The case study presented in Case 4 is about the South Australian Water company trying to align information technology in a publically owned organization. This case describes the experience of a CIO and the need to drive a wide range of business applications as well as the IT infrastructure to improve the quality of water as the corporate goal. The main challenge confronting the management team is to add value to the business through IT and outsourcing arrangements. The student will analyze the case in six sections in the order followed. Also, these sections must be used to format level 1 heading titles in the case report.
1. Give the case background and organizational environment.
2. Describe the case situation and structure of the organization.
3. Identify the key problems and issues in the case.
4. Describe how the organization responded to those issues with technology and leadership in terms of successes, failures, or unforeseen results.
5.Provide and assessment and reasons for supporting those solutions.
6.Review the case finding and conclude how the solution could be improved or propose something different.
This case was available free to read and download from the Palgrave McMillan Journal of Information Technology site. Cases for free change every week, but the journal offers this disclosure "Palgrave Macmillan and the editorial team have selected this set of papers from the archive of the journal to give a representative sample of the best of our content. These papers, listed in chronological order, are available free to read and download." The case is included in this page for easy access.
Torogoon, A., Jetton, P., Vlasic, A., & Spiller, J. (2004). Raise your glasses - the water's magic! Strategic IT at SA Water: a case study in alignment, outsourcing and governance. Journal of Information Technology. 19, 130-139.
Minimum 3-5 pages excluding cover page and references (since a page is about 300 words, this is approximately 900-1,500 words).
1. The background is that in 1990s South Australian Water was given additional goals by the government. The government was concerned about the quality of water. The corporation was asked to become more customer focused, more commercial, and develop a vigorous export-focused water industry based on water-testing laboratory. The corporation was restructured along functional lines. At that time the information services unit reported direct to the head of Water Technology department. The organizational environment was that SA Water had a history of poor IT performance and specifically, a reputation for uncompleted projects. The poor record of IT discouraged units at South Australian Water to invest in IT and some units even bypassed the IT function. The IT infrastructure was unable to operate industry standard systems. For example, the infrastructure could not even support an effective email service. There was little investment in Geographical Information System beyond its implementation in 1980s.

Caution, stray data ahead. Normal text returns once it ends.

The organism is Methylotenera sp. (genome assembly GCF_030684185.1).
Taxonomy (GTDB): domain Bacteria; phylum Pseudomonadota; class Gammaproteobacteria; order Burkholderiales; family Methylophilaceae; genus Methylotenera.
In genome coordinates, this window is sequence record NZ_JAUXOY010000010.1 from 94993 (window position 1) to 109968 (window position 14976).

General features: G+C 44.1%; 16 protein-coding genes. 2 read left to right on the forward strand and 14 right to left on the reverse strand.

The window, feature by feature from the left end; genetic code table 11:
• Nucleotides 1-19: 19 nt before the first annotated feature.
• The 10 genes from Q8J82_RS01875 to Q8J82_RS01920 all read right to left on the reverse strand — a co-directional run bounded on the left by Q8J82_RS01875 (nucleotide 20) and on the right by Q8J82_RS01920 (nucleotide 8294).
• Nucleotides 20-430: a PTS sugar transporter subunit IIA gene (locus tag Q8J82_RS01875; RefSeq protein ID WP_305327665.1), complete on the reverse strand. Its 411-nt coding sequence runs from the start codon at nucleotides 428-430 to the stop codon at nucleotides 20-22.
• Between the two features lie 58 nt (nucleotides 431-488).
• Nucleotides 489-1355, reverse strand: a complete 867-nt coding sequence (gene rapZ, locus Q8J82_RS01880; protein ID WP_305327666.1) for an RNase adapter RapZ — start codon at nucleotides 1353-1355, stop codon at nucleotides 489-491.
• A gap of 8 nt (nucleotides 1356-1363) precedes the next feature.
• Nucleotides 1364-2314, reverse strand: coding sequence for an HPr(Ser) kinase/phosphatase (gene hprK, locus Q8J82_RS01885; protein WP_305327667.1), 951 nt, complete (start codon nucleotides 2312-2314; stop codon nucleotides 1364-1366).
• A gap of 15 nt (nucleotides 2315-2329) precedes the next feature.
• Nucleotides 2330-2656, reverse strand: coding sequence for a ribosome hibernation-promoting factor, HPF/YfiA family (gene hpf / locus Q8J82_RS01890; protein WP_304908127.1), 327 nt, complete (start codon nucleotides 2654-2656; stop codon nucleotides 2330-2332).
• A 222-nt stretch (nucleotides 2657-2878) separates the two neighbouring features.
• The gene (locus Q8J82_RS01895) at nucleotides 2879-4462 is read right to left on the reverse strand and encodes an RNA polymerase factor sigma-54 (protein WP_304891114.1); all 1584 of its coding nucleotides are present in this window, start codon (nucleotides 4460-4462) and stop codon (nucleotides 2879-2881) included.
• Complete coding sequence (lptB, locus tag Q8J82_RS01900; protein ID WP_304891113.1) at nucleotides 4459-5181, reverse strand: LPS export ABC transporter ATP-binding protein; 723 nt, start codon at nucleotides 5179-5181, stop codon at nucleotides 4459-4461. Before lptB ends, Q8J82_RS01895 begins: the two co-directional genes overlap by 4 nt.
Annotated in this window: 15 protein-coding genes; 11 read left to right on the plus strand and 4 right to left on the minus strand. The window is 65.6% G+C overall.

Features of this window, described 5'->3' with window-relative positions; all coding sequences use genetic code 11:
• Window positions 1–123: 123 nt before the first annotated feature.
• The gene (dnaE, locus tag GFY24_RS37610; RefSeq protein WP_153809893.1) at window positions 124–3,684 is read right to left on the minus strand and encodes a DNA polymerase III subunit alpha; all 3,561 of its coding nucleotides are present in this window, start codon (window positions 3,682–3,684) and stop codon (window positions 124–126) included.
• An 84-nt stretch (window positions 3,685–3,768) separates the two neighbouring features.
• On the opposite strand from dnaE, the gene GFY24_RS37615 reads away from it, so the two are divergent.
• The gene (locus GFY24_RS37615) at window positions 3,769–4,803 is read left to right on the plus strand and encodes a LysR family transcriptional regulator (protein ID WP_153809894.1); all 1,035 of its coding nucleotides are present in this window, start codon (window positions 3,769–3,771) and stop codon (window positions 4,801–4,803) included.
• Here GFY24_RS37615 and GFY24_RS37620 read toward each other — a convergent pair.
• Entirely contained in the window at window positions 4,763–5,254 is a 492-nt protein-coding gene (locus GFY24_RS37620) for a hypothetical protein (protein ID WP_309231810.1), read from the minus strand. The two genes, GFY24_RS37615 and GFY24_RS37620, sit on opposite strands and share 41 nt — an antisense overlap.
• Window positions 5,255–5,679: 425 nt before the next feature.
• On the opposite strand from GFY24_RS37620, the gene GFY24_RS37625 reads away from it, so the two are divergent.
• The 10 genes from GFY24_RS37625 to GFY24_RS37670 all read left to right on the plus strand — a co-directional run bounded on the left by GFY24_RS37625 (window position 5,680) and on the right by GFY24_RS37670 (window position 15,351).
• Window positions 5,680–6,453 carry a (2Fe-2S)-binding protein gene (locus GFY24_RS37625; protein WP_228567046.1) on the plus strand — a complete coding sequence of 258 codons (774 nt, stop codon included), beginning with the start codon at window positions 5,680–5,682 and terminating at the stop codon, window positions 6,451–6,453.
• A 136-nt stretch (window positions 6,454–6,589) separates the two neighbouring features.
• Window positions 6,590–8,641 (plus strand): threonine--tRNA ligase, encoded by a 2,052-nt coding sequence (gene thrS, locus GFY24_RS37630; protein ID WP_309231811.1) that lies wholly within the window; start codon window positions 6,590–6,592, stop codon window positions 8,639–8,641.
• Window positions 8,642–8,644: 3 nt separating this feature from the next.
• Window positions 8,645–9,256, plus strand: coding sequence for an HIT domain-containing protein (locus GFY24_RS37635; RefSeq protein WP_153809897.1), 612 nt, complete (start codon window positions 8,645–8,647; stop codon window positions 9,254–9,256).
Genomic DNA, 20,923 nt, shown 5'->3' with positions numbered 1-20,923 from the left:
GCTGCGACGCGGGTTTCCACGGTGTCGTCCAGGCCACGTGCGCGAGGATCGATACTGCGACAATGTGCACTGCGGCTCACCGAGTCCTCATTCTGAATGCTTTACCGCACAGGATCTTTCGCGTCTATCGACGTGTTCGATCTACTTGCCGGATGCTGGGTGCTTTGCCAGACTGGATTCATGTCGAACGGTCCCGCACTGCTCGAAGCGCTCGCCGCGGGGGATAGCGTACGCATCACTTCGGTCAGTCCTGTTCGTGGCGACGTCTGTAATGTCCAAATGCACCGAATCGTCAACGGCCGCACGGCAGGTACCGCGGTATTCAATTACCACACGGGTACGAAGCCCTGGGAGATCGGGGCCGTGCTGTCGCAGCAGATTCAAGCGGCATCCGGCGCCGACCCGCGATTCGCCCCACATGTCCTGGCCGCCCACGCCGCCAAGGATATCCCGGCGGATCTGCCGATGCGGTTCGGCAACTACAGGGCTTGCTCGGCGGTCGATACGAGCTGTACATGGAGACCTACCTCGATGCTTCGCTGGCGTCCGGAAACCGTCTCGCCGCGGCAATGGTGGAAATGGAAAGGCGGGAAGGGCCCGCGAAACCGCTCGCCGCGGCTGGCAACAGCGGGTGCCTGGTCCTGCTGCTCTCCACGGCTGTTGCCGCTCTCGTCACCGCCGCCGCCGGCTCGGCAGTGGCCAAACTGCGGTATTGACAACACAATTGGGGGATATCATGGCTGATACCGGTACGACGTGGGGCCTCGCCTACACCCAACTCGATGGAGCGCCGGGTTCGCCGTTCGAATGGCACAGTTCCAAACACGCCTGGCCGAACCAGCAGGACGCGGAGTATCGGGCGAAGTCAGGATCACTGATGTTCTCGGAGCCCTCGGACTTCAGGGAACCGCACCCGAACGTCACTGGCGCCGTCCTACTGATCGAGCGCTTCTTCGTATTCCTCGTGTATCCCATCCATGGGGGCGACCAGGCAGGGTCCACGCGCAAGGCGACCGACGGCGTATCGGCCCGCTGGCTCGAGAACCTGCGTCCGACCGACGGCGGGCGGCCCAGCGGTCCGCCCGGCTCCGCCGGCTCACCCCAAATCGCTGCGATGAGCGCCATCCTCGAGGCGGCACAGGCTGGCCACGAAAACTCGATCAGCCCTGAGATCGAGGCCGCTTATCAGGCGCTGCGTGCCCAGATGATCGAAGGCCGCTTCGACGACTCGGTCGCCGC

2. The case situation was that in 1999, David Johnson was brought in as the CIO. He introduced the concept of a business focused IT and set out to raise the IT profile throughout the organization. He received approval for a major upgrade in IT infrastructure to support the development of new systems in September 2000. The new CIO changed the divisions' name to Information Services and set a goal to deliver the right information at the right time to the right destination regardless of the location. According to Johnson's model, the business owns the information and the system. He wanted IS to be a contributor to the strategic future of South Australian Water. There was radical repositioning of IS at SA ...
The response provides you a structured explanation of information technology integration case at South Australian Water. It also gives you the relevant references.